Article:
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J Pharm Pharmacol. 2009 Apr;61(4):473-8. doi: 10.1211/jpp/61.04.0009.

Protective effects of coffee-derived compounds on lipopolysaccharide/D-galactosamine induced acute liver injury in rats.

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1
Department of Clinical Pharmacology, Tokyo University of Pharmacy and Life Sciences, Tokyo, Japan.

Abstract

OBJECTIVES:

The protective effects of coffee-derived compounds on lipopolysaccharide/D-galactosamine (LPS/D-GalN) induced acute liver injury in rats were investigated.

METHODS:

Wistar rats were orally administered saline (control) or one of the test compounds (caffeine, chlorogenic acid, trigonelline, nicotinic acid or eight pyrazinoic acids) at a dose of 100 mg/kg, respectively. This was followed by intraperitoneal injection with LPS (100 mug/kg)/D-GalN (250 mg/kg) 1 h after administration of the test compounds. Blood samples were collected up to 12 h after LPS/D-GalN injection, followed by determination of plasma aspartate aminotransferase, alanine aminotransferase, tumour necrosis factor alpha (TNF-alpha) and interleukin 10 (IL-10) levels.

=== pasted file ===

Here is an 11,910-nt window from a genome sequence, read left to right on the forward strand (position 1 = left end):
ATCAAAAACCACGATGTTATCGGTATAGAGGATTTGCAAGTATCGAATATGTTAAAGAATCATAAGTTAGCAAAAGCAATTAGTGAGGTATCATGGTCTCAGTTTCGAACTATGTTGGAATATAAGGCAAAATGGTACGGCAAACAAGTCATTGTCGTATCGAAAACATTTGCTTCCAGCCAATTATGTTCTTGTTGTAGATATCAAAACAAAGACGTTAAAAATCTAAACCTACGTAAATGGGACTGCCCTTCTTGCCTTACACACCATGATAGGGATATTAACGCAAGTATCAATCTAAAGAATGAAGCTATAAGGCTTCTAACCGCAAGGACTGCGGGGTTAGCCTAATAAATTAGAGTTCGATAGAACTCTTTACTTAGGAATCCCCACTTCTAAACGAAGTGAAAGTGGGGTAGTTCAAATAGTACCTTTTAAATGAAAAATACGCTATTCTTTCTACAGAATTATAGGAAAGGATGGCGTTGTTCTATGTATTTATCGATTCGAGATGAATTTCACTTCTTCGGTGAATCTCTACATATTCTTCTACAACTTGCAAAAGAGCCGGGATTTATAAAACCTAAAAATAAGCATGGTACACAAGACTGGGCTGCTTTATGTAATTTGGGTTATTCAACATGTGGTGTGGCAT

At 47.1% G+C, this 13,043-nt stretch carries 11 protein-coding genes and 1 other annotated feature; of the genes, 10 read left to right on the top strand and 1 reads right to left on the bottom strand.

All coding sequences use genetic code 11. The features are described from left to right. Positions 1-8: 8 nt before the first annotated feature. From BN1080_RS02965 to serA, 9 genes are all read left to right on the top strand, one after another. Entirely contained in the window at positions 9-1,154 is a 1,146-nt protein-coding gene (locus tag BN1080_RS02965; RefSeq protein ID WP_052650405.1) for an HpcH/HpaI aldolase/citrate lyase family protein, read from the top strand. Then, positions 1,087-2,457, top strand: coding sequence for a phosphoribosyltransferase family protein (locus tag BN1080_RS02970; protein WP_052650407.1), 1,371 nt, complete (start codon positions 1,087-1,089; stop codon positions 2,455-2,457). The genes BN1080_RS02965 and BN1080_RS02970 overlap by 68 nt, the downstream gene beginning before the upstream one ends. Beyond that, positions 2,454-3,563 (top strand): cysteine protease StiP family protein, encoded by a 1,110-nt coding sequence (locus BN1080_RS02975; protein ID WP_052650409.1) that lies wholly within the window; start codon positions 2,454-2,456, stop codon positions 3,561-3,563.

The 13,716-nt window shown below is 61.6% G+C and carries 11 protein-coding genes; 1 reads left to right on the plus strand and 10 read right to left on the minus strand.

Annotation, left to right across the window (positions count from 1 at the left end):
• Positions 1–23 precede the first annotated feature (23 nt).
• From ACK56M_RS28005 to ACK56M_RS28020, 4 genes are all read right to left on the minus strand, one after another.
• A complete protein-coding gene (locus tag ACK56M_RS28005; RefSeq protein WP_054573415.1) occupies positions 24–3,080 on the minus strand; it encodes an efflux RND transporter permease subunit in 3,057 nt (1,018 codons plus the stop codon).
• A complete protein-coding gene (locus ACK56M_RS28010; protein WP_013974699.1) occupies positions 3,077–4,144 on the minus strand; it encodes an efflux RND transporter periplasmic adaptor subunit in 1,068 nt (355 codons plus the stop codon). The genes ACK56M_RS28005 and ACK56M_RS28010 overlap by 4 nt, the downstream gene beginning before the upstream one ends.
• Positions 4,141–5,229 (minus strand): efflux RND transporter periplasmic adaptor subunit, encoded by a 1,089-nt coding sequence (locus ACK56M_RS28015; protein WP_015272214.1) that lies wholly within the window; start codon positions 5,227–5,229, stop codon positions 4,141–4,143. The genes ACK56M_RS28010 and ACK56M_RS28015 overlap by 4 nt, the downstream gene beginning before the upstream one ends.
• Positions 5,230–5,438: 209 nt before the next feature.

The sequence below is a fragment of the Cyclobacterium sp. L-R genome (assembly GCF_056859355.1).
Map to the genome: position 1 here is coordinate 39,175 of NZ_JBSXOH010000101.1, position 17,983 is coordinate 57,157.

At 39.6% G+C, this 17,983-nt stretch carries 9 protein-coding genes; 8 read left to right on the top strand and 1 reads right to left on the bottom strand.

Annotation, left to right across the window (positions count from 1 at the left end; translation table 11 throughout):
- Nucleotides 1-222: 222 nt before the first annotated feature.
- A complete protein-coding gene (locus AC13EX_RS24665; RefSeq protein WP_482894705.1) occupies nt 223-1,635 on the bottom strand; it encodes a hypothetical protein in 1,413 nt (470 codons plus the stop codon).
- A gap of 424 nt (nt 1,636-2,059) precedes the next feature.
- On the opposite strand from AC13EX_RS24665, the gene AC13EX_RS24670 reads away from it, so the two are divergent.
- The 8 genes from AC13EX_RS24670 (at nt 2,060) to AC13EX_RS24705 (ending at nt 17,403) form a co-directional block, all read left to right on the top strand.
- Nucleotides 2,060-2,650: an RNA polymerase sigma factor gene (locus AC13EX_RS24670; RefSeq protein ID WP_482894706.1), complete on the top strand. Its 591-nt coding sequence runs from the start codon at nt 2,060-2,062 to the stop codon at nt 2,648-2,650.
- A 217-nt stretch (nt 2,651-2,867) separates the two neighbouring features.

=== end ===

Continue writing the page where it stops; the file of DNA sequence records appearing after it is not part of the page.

KEY FINDINGS:

Plasma aspartate aminotransferase and alanine aminotransferase levels were significantly increased after LPS/D-GalN-treatment, but were suppressed by pretreatment with caffeine (n = 5), nicotinic acid, non-substituted pyrazinoic acid or 5-methylpyrazinoic acid (n = 6, respectively) 12 h after LPS/D-GalN-treatment (P < 0.01, respectively). Moreover, the animals pretreated with these test compounds showed significantly higher survival rates (83-100%) compared with the control (23%). Only pretreatment with caffeine significantly suppressed the LPS/D-GalN induced elevation of plasma TNF-alpha levels 1 and 2 h after LPS/D-GalN-treatment (P < 0.01, respectively). Pretreatment with caffeine, nicotinic acid or non-substituted pyrazinoic acid activated the LPS/D-GalN induced elevation of plasma IL-10 levels at 1 and 2 h, although there were no statistically significant differences in IL-10 levels between control and nicotinic acid or non-substituted pyrazinoic acid treated rats.

CONCLUSIONS:

The results suggest that caffeine, nicotinic acid, non-substituted pyrazinoic acid and 5-methylpyrazinoic acid can protect against LPS/D-GalN induced acute liver injury, which may be mediated by the reduction of TNF-alpha production and/or increasing IL-10 production.

PMID:
19298694
DOI:
10.1211/jpp/61.04.0009
[Indexed for MEDLINE]

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